Discover Nature: Emerald Ash Borer Awareness Week

May 24, 2017

Do you like to camp? Are campfires a part of your plan? The Missouri Department of Conservation (MDC) reminds you to be safe and have fun this spring and summer, but please don’t move firewood. Otherwise, you may be inadvertently spreading an insect invader that’s wreaking havoc across the United States. In this week’s installment of Discover Nature, we recognize Emerald Ash Borer Awareness Week.

Invasive emerald ash borers pose a serious threat to Missouri’s ash trees. Help slow the spread of these deadly pests and don't move firewood.
Credit Missouri Department of Conservation

Emerald ash borers (EAB) are small, dark green, metallic beetles growing to only a half-inch long. Adult beetles nibble on foliage, causing little harm to trees. However, EAB larvae cause serious damage by feeding just below the bark of ash trees, disrupting the flow of water and nutrients, and eventually killing the trees. All of Missouri’s native ashes can be affected.

With few effective predators to control the EAB population, and no method for total eradication, slowing the spread of this invasive species is the best way to protect Missouri’s ash trees.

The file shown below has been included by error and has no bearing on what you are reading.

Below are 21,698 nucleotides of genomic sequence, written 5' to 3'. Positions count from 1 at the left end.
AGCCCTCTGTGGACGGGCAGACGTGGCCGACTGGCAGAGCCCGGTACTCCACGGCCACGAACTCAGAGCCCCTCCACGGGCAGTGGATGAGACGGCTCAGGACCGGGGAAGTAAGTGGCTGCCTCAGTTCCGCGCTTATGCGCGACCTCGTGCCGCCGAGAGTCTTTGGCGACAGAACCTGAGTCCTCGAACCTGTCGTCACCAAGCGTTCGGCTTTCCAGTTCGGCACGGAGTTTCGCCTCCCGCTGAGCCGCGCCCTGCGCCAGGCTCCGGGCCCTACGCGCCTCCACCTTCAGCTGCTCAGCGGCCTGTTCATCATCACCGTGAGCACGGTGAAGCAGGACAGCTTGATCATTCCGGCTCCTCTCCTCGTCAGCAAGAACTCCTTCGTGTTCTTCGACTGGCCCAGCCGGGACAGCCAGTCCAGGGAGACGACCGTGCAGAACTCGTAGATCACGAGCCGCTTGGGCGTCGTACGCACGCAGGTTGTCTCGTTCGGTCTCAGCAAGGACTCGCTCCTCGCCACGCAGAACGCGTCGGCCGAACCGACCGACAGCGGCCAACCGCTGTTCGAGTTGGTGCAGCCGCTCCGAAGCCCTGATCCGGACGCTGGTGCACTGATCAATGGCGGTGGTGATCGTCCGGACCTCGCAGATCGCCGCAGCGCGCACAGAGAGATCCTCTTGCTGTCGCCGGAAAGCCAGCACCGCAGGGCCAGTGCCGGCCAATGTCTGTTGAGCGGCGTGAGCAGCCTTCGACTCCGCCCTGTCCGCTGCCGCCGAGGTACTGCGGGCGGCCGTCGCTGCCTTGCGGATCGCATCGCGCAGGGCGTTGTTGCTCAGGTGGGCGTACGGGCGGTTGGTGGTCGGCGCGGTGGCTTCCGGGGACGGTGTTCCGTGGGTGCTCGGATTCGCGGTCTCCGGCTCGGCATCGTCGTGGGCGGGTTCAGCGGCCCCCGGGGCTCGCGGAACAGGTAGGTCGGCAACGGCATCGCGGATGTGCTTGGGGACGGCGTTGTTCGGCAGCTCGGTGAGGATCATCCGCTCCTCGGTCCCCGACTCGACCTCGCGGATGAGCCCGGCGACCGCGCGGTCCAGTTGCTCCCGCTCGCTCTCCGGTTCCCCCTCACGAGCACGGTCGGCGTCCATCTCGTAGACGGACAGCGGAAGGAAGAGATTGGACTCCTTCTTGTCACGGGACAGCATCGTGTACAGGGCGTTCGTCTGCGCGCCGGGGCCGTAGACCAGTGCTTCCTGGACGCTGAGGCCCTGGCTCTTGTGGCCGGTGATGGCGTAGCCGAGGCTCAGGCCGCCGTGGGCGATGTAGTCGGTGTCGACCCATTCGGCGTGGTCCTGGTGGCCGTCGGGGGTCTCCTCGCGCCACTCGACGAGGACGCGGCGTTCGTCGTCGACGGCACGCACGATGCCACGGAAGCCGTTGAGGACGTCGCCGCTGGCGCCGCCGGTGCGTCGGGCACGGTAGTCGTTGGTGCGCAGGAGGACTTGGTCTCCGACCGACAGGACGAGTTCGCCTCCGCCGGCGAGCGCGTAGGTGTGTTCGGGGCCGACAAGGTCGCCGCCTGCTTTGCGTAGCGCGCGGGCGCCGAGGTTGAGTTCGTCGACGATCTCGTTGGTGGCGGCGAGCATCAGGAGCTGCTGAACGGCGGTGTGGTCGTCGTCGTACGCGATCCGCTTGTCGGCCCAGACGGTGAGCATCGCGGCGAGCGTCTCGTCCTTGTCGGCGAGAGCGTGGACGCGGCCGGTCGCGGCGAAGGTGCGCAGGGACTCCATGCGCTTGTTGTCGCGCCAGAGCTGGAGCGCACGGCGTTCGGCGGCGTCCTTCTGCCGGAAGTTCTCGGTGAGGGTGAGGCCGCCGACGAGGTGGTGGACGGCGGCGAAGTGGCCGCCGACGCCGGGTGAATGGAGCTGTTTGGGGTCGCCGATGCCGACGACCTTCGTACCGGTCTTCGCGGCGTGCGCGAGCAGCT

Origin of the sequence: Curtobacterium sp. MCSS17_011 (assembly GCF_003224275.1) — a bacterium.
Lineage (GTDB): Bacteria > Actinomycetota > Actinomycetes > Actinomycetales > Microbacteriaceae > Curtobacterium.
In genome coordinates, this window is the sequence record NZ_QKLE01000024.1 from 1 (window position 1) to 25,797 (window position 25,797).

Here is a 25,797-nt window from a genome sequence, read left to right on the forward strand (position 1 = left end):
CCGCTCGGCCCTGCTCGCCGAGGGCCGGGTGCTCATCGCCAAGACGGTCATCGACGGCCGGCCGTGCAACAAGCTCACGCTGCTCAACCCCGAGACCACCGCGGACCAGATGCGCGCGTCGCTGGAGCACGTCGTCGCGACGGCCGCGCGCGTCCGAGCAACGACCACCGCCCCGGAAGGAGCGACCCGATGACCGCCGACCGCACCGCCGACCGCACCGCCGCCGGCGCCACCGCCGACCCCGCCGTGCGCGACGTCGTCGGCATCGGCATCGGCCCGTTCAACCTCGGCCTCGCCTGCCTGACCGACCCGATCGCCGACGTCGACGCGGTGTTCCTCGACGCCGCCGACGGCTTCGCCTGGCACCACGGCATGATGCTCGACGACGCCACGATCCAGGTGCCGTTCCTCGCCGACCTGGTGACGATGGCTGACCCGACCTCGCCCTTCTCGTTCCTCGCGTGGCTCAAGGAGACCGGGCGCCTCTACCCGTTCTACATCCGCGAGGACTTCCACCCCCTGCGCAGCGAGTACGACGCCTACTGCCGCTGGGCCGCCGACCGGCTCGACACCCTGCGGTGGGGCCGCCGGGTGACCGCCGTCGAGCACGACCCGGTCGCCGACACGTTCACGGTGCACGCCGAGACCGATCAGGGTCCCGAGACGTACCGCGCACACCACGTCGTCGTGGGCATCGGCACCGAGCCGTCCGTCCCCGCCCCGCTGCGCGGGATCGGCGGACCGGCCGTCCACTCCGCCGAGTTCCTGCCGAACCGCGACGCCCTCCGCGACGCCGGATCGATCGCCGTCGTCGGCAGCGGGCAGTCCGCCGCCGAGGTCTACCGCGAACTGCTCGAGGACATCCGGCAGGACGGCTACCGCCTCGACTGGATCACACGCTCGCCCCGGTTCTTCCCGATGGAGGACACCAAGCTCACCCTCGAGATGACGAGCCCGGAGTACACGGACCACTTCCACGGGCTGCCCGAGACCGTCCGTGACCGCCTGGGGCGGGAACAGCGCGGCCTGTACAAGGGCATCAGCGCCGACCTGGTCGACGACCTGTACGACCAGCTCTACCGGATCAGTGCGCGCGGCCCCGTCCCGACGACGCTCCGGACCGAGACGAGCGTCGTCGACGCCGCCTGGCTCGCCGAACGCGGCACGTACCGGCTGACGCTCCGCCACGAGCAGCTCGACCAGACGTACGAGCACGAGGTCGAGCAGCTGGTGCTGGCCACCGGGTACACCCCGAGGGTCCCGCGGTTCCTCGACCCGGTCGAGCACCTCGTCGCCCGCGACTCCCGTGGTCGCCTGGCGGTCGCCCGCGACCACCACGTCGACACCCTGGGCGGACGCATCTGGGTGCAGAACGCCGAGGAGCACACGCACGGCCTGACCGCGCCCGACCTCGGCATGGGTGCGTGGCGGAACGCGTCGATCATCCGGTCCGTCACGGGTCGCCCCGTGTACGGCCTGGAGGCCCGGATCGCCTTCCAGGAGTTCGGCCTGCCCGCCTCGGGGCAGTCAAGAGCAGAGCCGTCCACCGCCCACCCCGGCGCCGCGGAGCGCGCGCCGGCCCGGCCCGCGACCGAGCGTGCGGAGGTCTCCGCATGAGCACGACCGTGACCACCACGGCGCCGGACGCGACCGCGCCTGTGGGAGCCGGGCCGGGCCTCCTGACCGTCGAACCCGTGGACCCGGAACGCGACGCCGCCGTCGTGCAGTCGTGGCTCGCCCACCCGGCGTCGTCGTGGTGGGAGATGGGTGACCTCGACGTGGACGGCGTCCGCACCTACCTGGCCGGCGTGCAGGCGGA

EAB was first discovered in the US in Michigan in 2002, and eventually in Missouri in 2008. People have accidentally spread EAB, unknowingly carrying the pest with them when bringing firewood on a picnic or camping trip.

You can help by not moving firewood. Instead, buy firewood from local sources near where you plan to burn it. Missouri’s ash population thanks you.

Learn more about emerald ash borers and how you can help protect Missouri’s ash trees with the Missouri Department of Conservation’s online field guide, and find more resources at DontMoveFirewood.org.

Discover Nature is sponsored by the Missouri Department of Conservation.